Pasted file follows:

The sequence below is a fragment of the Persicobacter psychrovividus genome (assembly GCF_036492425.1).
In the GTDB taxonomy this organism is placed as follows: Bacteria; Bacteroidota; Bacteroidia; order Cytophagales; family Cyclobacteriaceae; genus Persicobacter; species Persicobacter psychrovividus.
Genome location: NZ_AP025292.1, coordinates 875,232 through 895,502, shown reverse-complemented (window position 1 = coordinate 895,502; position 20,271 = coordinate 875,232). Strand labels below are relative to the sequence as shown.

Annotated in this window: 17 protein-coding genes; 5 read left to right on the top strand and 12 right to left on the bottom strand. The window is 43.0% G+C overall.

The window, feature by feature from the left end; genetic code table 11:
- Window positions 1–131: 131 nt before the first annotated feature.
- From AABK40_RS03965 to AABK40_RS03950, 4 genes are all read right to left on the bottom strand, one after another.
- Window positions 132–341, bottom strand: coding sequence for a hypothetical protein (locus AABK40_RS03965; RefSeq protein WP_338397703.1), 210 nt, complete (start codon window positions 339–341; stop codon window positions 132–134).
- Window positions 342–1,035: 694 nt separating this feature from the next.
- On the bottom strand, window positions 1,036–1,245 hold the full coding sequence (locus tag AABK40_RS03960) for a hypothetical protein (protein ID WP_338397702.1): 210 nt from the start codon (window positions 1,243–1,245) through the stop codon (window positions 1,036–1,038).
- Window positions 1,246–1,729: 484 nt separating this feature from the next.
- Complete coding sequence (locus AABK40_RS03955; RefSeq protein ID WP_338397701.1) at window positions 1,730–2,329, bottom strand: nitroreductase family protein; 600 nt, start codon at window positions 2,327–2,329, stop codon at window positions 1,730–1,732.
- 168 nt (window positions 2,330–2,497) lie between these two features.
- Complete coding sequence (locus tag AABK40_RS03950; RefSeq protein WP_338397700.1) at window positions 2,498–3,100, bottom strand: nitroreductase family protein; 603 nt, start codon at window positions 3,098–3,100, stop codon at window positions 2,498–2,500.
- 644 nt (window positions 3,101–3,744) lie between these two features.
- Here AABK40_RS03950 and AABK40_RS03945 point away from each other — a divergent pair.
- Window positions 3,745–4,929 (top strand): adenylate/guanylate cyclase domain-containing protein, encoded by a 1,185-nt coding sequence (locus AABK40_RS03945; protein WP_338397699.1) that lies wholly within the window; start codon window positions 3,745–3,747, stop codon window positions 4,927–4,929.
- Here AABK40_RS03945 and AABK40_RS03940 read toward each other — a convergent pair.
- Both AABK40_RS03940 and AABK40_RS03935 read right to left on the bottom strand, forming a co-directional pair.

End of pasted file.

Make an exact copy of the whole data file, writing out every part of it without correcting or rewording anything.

The sequence below is a fragment of the Persicobacter psychrovividus genome (assembly GCF_036492425.1).
In the GTDB taxonomy this organism is placed as follows: Bacteria; Bacteroidota; Bacteroidia; order Cytophagales; family Cyclobacteriaceae; genus Persicobacter; species Persicobacter psychrovividus.
Genome location: NZ_AP025292.1, coordinates 875,232 through 895,502, shown reverse-complemented (window position 1 = coordinate 895,502; position 20,271 = coordinate 875,232). Strand labels below are relative to the sequence as shown.

Annotated in this window: 17 protein-coding genes; 5 read left to right on the top strand and 12 right to left on the bottom strand. The window is 43.0% G+C overall.

The window, feature by feature from the left end; genetic code table 11:
- Window positions 1–131: 131 nt before the first annotated feature.
- From AABK40_RS03965 to AABK40_RS03950, 4 genes are all read right to left on the bottom strand, one after another.
- Window positions 132–341, bottom strand: coding sequence for a hypothetical protein (locus AABK40_RS03965; RefSeq protein WP_338397703.1), 210 nt, complete (start codon window positions 339–341; stop codon window positions 132–134).
- Window positions 342–1,035: 694 nt separating this feature from the next.
- On the bottom strand, window positions 1,036–1,245 hold the full coding sequence (locus tag AABK40_RS03960) for a hypothetical protein (protein ID WP_338397702.1): 210 nt from the start codon (window positions 1,243–1,245) through the stop codon (window positions 1,036–1,038).
- Window positions 1,246–1,729: 484 nt separating this feature from the next.
- Complete coding sequence (locus AABK40_RS03955; RefSeq protein ID WP_338397701.1) at window positions 1,730–2,329, bottom strand: nitroreductase family protein; 600 nt, start codon at window positions 2,327–2,329, stop codon at window positions 1,730–1,732.
- 168 nt (window positions 2,330–2,497) lie between these two features.
- Complete coding sequence (locus tag AABK40_RS03950; RefSeq protein WP_338397700.1) at window positions 2,498–3,100, bottom strand: nitroreductase family protein; 603 nt, start codon at window positions 3,098–3,100, stop codon at window positions 2,498–2,500.
- 644 nt (window positions 3,101–3,744) lie between these two features.
- Here AABK40_RS03950 and AABK40_RS03945 point away from each other — a divergent pair.
- Window positions 3,745–4,929 (top strand): adenylate/guanylate cyclase domain-containing protein, encoded by a 1,185-nt coding sequence (locus AABK40_RS03945; protein WP_338397699.1) that lies wholly within the window; start codon window positions 3,745–3,747, stop codon window positions 4,927–4,929.
- Here AABK40_RS03945 and AABK40_RS03940 read toward each other — a convergent pair.
- Both AABK40_RS03940 and AABK40_RS03935 read right to left on the bottom strand, forming a co-directional pair.